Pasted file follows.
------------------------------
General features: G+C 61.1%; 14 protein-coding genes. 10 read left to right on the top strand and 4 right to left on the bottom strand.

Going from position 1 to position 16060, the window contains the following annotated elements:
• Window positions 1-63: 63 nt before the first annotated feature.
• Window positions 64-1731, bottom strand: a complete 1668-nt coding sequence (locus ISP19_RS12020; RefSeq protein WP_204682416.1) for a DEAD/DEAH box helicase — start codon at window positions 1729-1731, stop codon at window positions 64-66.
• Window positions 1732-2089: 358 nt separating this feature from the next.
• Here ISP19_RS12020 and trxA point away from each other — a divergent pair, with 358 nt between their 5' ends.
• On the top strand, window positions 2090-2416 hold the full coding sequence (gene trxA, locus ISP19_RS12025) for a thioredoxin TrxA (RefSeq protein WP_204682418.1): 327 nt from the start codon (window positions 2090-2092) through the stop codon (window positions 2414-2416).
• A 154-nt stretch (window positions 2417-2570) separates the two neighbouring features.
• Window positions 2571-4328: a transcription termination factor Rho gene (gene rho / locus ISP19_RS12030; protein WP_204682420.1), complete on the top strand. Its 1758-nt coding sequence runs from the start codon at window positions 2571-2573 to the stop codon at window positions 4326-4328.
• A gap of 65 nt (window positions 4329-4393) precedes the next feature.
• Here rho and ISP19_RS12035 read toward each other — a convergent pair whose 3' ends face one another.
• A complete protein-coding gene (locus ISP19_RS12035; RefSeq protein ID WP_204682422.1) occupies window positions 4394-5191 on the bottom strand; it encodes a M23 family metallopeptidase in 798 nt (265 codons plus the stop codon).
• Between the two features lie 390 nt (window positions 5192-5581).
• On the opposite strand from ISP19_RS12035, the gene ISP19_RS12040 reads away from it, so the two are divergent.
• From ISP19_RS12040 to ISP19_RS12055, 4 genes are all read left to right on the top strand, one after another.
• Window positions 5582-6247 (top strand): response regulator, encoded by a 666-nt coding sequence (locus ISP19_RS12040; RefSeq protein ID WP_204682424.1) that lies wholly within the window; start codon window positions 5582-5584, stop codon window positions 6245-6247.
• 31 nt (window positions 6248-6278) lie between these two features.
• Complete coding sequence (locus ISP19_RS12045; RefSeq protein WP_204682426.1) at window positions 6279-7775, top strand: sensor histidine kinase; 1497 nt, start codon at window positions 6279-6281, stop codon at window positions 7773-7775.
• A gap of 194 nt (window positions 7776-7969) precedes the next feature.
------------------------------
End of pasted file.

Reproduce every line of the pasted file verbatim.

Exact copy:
General features: G+C 61.1%; 14 protein-coding genes. 10 read left to right on the top strand and 4 right to left on the bottom strand.

Going from position 1 to position 16060, the window contains the following annotated elements:
• Window positions 1-63: 63 nt before the first annotated feature.
• Window positions 64-1731, bottom strand: a complete 1668-nt coding sequence (locus ISP19_RS12020; RefSeq protein WP_204682416.1) for a DEAD/DEAH box helicase — start codon at window positions 1729-1731, stop codon at window positions 64-66.
• Window positions 1732-2089: 358 nt separating this feature from the next.
• Here ISP19_RS12020 and trxA point away from each other — a divergent pair, with 358 nt between their 5' ends.
• On the top strand, window positions 2090-2416 hold the full coding sequence (gene trxA, locus ISP19_RS12025) for a thioredoxin TrxA (RefSeq protein WP_204682418.1): 327 nt from the start codon (window positions 2090-2092) through the stop codon (window positions 2414-2416).
• A 154-nt stretch (window positions 2417-2570) separates the two neighbouring features.
• Window positions 2571-4328: a transcription termination factor Rho gene (gene rho / locus ISP19_RS12030; protein WP_204682420.1), complete on the top strand. Its 1758-nt coding sequence runs from the start codon at window positions 2571-2573 to the stop codon at window positions 4326-4328.
• A gap of 65 nt (window positions 4329-4393) precedes the next feature.
• Here rho and ISP19_RS12035 read toward each other — a convergent pair whose 3' ends face one another.
• A complete protein-coding gene (locus ISP19_RS12035; RefSeq protein ID WP_204682422.1) occupies window positions 4394-5191 on the bottom strand; it encodes a M23 family metallopeptidase in 798 nt (265 codons plus the stop codon).
• Between the two features lie 390 nt (window positions 5192-5581).
• On the opposite strand from ISP19_RS12035, the gene ISP19_RS12040 reads away from it, so the two are divergent.
• From ISP19_RS12040 to ISP19_RS12055, 4 genes are all read left to right on the top strand, one after another.
• Window positions 5582-6247 (top strand): response regulator, encoded by a 666-nt coding sequence (locus ISP19_RS12040; RefSeq protein ID WP_204682424.1) that lies wholly within the window; start codon window positions 5582-5584, stop codon window positions 6245-6247.
• 31 nt (window positions 6248-6278) lie between these two features.
• Complete coding sequence (locus ISP19_RS12045; RefSeq protein WP_204682426.1) at window positions 6279-7775, top strand: sensor histidine kinase; 1497 nt, start codon at window positions 6279-6281, stop codon at window positions 7773-7775.
• A gap of 194 nt (window positions 7776-7969) precedes the next feature.